If Saul 'Canelo' Alvarez fails to defend his WBA and WBC super-middleweight titles against Avni Yildirim, it would amount to an upset of Tyson-Douglas proportions and probably beyond.
The unheralded Yildirim is the WBC's mandatory challenger despite dropping a technical decision to Anthony Dirrell in his last bout two years ago.
On his previous venture up to world level in 2017, the 29-year-old was demolished inside three rounds by Chris Eubank Jr.
Nevertheless, becoming the undisputed champion at 168lbs is the dream for Canelo and, if WBO champion Billy Joe Saunders and IBF ruler Caleb Plant are to be brought to heel by the end of 2021, Yildirim must first be dispatched.
Remarkably, Canelo would be the first fighter from Mexico to hold all four major belts in a division and this quest for legacy is one he shares with Eddy Reynoso, the trainer who has been by his side throughout a sparkling career.
The relative lack of jeopardy in the fight means this week in Miami has served as something of a victory lap for Reynoso, the quiet sideman who might already have settled the argument for trainer of the year at this early stage.
Reynoso, 44, has built a stable that is the envy of many in the sport – a story that can be traced back to the moment a youngster walked into his gym in Guadalajara and changed both their lives.
Fighting families ruling the world
Reynoso enjoyed a brief amateur career but decided against mixing it in the pros, having already been bitten by the training bug.
He began working alongside his father Chepo when an alliance with another fighting family would prove life-changing.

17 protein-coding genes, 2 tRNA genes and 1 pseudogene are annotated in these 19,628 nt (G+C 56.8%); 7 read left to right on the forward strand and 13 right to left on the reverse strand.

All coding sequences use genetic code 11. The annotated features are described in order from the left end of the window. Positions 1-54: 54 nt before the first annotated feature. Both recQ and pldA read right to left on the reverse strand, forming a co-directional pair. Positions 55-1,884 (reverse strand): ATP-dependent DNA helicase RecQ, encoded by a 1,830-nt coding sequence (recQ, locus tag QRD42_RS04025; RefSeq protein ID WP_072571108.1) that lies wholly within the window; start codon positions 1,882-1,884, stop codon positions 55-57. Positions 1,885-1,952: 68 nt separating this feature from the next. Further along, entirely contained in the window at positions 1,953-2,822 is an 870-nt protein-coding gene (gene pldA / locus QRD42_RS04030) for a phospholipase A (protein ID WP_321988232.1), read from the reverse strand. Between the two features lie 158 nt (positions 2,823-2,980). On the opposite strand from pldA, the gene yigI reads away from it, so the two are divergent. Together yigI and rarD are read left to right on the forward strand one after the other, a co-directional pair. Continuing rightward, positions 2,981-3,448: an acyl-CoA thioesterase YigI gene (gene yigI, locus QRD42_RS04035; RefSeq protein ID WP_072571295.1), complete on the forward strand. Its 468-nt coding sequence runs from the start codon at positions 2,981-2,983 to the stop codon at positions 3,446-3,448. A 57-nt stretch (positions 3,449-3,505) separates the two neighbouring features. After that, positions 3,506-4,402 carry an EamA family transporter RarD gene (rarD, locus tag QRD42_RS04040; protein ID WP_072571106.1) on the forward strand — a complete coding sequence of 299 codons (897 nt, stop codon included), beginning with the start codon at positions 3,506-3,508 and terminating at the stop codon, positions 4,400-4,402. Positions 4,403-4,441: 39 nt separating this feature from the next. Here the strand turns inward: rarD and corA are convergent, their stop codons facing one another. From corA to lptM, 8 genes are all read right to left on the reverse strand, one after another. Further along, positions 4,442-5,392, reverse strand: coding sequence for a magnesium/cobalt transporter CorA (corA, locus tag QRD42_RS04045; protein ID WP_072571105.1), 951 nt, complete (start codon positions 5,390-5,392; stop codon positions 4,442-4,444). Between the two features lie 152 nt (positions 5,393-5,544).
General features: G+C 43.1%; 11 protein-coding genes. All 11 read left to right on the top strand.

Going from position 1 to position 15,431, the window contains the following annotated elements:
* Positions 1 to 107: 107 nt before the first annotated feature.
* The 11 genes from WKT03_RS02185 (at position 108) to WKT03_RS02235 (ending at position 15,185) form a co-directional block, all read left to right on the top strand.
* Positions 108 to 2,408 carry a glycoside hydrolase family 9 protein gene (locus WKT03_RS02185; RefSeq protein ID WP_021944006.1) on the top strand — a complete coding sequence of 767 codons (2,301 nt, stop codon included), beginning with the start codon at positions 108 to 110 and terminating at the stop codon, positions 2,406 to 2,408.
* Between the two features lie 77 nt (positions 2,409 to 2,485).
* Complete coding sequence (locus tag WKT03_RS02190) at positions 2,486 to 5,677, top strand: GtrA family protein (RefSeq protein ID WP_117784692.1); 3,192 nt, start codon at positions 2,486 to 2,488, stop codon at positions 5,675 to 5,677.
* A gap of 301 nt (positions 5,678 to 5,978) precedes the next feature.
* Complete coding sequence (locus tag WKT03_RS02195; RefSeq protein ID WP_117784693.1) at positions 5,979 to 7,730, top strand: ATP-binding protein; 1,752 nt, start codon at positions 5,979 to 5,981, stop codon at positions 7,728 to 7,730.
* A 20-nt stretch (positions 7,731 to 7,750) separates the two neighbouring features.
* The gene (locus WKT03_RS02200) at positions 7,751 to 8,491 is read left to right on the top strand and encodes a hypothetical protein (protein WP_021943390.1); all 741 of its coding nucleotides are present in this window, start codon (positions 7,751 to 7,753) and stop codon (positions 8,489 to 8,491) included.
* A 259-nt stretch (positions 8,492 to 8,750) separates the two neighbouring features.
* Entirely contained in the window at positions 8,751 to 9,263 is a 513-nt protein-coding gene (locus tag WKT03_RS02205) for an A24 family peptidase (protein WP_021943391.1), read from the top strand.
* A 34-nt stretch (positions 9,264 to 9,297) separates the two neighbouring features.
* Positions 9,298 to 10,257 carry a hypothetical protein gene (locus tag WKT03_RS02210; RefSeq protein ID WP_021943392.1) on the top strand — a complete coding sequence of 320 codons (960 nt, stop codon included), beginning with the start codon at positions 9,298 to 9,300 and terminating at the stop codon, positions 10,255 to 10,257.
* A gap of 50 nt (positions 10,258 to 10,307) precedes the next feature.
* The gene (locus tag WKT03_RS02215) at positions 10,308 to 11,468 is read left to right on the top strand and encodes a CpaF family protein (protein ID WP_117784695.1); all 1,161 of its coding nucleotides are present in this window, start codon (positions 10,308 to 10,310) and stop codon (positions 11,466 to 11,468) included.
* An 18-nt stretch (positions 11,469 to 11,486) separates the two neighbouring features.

A young Canelo came down to the gym with one of his boxing brothers, Rigoberto. He and Reynoso instantly hit it off.
"We are like family. Working with Eddy and Chepo has been a great experience," the boxer told Ring Magazine in 2016. "They've taught me discipline, hard work, respect and loyalty."
That loyalty came through its defining test in the aftermath of Canelo finding himself on the receiving end of a Floyd Mayweather masterclass in 2013.
The temptation might have been to ditch his little-known cornerman after being outclassed by Mayweather and seek out one of the sport's bigger names. For Canelo it was not even a consideration.
In 13 fights since that sole career defeat, the 30-year-old has won titles at light-middleweight, middleweight, super-middleweight and light-heavyweight, counting Miguel Cotto, Amir Khan, Julio Cesar Chavez Jr, Daniel Jacobs and Callum Smith among his victims.
There was also the small matter of a pair of blockbusters against middleweight king Gennadiy Golovkin. The first of two instant classics was called a draw, with Canelo edging the second on the scorecards.
A formidable blend of blistering body shots, slick combinations, miserly defence and impeccable head movement and counter-punching placed Canelo at the top of the boxing world, also making Reynoso a man in demand.
Grooming Garcia for greatness
Despite racing to a record of 16-0 at only 20 years of age, Ryan Garcia decided he needed a change after an unconvincing win over Carlos Morales.
Already identified as a future star of the sport by promoter Oscar de la Hoya and a huge hit with the Instagram crowd, Garcia needed a little substance to go with the obvious style.
"I've had a few meetings with Ryan, and he comes off as very disciplined, very happy and dedicated," said Reynoso after his appointment to head up Team Garcia.
"But he's a fighter who needs to work on how to go forward, how to go backward, his defence and counterpunching. He has some boxing bad habits we need to take away."
Not much to go at then?